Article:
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 Post subject: A new puzzle idea
PostPosted: Mon Apr 12, 2004 1:42 pm 
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I came up with a very interesting puzzle idea last night. It looks like an impossiball, and the cutting planes are the same, but there's a restriction placed on the movement - whenever one set of five triangles rotate, the opposite side must rotate in lock step with it. Alternately, you can think of it as the ends staying in place and the center band rotating. This puzzle is sort of like an equator, in that center bands move and opposite pieces always remain opposite.

There's a straightforward rubik-style mechanism for this puzzle. There are 12 pentagonal umbrellas. Unlike in the rubik's cube, the umbrella's don't rotate. The umbrellas hold down 60 little tringles, one for each umbrella edge. The little triangles hold down 30 stretched hexagons, one for each edge of the icosahedron. The stretched hexagons hold down the 20 visible pieces, which are built up to cover everything else.

I'm quite excited about this puzzle. It makes me wish I had an isolithography machine to play with :-)

There's a related puzzle which has the same relationship to the dino cube as this one has to the impossiball. That puzzle can be made in a similar way, but is quite simple to solve.


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 Post subject:
PostPosted: Mon Apr 12, 2004 7:25 pm 
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Bram,

12 pentagons? Sounds like the pentultimate? I have been spending considerable time on this lately. And I nearly had the concept cracked.


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PostPosted: Mon Apr 12, 2004 8:38 pm 
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sausage wrote:
12 pentagons? Sounds like the pentultimate? I have been spending considerable time on this lately. And I nearly had the concept cracked.


The 12 pentagons are hidden below the surface, part of the mechanism. All that's visible is the 20 big triangles. It's a technically a subgroup of the impossiball.


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PostPosted: Tue Apr 13, 2004 7:05 am 
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I can't picture how movement is physically restricted. You lose me with the description of the 30 stretched hexagons. Well, actually, I'm not even sure how all 60 triangles all stay in place!

Sandy


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 Post subject:
PostPosted: Tue Apr 13, 2004 8:48 am 
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Though the idea is clear, I don't grok the mechanism description either. I keep thinking of the Thomasball (with the fixed 12 pentagons holding the tiles in) and this may be what is confusing me.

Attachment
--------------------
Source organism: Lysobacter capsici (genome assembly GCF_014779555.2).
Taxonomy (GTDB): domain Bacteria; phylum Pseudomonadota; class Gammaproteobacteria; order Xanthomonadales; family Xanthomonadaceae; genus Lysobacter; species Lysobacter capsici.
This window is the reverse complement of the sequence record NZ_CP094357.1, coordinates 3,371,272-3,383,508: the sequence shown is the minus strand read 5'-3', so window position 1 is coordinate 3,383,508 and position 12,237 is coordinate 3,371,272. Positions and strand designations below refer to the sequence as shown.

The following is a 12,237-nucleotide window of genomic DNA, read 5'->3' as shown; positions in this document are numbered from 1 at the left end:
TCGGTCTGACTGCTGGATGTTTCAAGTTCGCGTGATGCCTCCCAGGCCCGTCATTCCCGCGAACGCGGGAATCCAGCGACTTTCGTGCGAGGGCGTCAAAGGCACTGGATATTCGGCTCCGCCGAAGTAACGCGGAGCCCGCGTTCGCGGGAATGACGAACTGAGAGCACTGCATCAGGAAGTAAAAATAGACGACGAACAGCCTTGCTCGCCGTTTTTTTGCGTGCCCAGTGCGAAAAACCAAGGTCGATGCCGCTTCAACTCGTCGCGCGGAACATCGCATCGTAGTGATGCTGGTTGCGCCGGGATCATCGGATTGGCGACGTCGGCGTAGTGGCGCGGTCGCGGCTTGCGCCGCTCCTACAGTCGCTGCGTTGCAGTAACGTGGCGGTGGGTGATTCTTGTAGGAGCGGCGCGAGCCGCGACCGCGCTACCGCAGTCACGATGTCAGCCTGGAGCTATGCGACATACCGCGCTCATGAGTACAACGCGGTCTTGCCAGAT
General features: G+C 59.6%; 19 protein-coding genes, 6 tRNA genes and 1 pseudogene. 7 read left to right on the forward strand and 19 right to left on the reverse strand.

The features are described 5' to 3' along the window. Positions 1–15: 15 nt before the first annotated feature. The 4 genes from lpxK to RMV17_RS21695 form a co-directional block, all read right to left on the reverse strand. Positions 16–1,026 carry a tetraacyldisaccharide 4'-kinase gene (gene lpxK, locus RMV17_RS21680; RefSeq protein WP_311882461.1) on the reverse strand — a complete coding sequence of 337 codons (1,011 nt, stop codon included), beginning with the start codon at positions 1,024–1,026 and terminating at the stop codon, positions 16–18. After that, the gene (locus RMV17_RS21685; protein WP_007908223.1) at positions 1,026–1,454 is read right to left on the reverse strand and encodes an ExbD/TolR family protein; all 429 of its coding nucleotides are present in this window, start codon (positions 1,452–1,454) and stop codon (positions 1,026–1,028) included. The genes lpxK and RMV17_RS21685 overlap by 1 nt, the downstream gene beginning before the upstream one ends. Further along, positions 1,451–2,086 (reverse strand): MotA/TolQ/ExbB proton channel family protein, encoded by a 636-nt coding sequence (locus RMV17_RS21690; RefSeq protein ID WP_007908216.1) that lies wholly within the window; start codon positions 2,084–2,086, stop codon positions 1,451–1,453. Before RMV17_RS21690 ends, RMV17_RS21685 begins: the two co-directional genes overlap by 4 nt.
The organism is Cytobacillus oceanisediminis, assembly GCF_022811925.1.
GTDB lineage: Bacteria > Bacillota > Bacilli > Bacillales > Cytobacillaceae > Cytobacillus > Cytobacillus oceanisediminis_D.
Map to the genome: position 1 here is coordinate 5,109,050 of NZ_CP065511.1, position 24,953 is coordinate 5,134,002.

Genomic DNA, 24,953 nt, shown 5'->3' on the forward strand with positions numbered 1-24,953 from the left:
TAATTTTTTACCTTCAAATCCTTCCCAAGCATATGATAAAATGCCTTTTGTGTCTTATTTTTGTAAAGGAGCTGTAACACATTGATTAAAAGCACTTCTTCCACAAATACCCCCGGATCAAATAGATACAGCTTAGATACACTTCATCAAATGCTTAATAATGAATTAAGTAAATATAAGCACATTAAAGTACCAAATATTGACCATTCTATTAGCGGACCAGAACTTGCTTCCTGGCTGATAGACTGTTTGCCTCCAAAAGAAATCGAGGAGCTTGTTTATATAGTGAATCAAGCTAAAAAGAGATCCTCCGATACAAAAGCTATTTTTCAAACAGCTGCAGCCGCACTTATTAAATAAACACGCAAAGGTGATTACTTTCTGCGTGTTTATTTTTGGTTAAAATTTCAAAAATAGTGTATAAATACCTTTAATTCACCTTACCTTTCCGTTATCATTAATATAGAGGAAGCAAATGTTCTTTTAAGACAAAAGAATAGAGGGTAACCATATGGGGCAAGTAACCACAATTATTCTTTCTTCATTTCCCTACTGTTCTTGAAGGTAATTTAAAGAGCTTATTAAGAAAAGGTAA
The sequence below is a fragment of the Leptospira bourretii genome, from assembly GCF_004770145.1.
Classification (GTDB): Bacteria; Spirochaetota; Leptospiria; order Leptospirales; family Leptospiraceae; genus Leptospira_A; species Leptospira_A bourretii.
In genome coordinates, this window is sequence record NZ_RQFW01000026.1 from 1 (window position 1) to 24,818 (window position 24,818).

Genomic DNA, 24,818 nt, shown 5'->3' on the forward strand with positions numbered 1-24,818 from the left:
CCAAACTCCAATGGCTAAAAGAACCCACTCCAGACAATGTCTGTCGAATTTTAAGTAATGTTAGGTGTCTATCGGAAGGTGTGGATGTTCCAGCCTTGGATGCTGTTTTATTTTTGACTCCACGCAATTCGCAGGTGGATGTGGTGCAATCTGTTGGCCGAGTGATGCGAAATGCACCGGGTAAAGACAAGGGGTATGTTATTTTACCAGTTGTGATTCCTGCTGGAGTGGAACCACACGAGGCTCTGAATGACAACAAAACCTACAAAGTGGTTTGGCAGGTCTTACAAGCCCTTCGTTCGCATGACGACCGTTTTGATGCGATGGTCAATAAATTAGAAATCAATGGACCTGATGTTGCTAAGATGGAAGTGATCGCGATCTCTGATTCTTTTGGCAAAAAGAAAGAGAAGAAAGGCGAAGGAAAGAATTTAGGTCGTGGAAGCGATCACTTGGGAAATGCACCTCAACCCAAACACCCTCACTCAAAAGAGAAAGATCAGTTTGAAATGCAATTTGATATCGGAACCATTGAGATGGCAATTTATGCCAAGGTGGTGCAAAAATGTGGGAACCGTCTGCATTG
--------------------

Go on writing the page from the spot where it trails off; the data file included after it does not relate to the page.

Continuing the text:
Anyway, the slice group of the impossiball. I haven't tried it out yet, though I have played with the slice group on the megaminx and found it too difficult. That give some nice spot patterns as described by Mark Longridge on http://cubeman.org. The slice group on the impossiball might be simple enough to be fun.

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 Post subject: Re: A new puzzle idea
PostPosted: Tue Apr 13, 2004 11:29 am 
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[quote="Bram"] whenever one set of five triangles rotate, the opposite side must rotate in lock step with it. Alternately, you can think of it as the ends staying in place and the center band rotating.

i tried this with my impossiball last night and it was very interesting trying to get it back together. i did find some interesting patterns and by luck was able to get it back to a solved state.


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PostPosted: Tue Apr 13, 2004 1:18 pm 
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The slice group of the megaminx is the slice group of the imposiball plus the edges and face centers. The mechanism I suggested could be used to make that, but I agree that it's too hard, and overly tedious even when you do figure out how to solve it.

If you look at this puzzle staring directly at one triangle, then there's a distinction between the triangles on the near half and the far half. If all triangles are on the correct halves, then the solution I use for the imposiball can be done by just using the three slices which don't cause pieces to change which half they're on. My impression is that this puzzle is not overly difficult to solve.

If Jaap polishes up and posts his sphere plane intersections applet for public consumption, I'll have a much easier time explaining what my ideas and how I came up with them. I'm not nearly as good at 3d visualization as one might be led to believe. :-)


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 Post subject:
PostPosted: Tue Apr 13, 2004 6:39 pm 
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Any progress on the pentultimate? My design would have been perfect if the puzzle only had 5 cuts. But it has six... never mind.


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 Post subject:
PostPosted: Tue Apr 13, 2004 9:21 pm 
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sausage wrote:
Any progress on the pentultimate? My design would have been perfect if the puzzle only had 5 cuts. But it has six... never mind.


That sixth slice is a doozy :-) The technique I know which (in theory) works on the pentultimate and doesn't seem *too* unreasonable is one I'd like to try on the little chop first. (Little chop is the deep cut puzzle with slices running through the diagonal of two opposite faces and along two edges which connect them.)

Does anybody else have ideas for how to make a little chop? It's just as mechanically weird as pentultimate, but my suspicion is that pentultimate is too hard to be fun. Little chop is probably pretty weird too.


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 Post subject: Little Chop???
PostPosted: Tue Apr 13, 2004 11:37 pm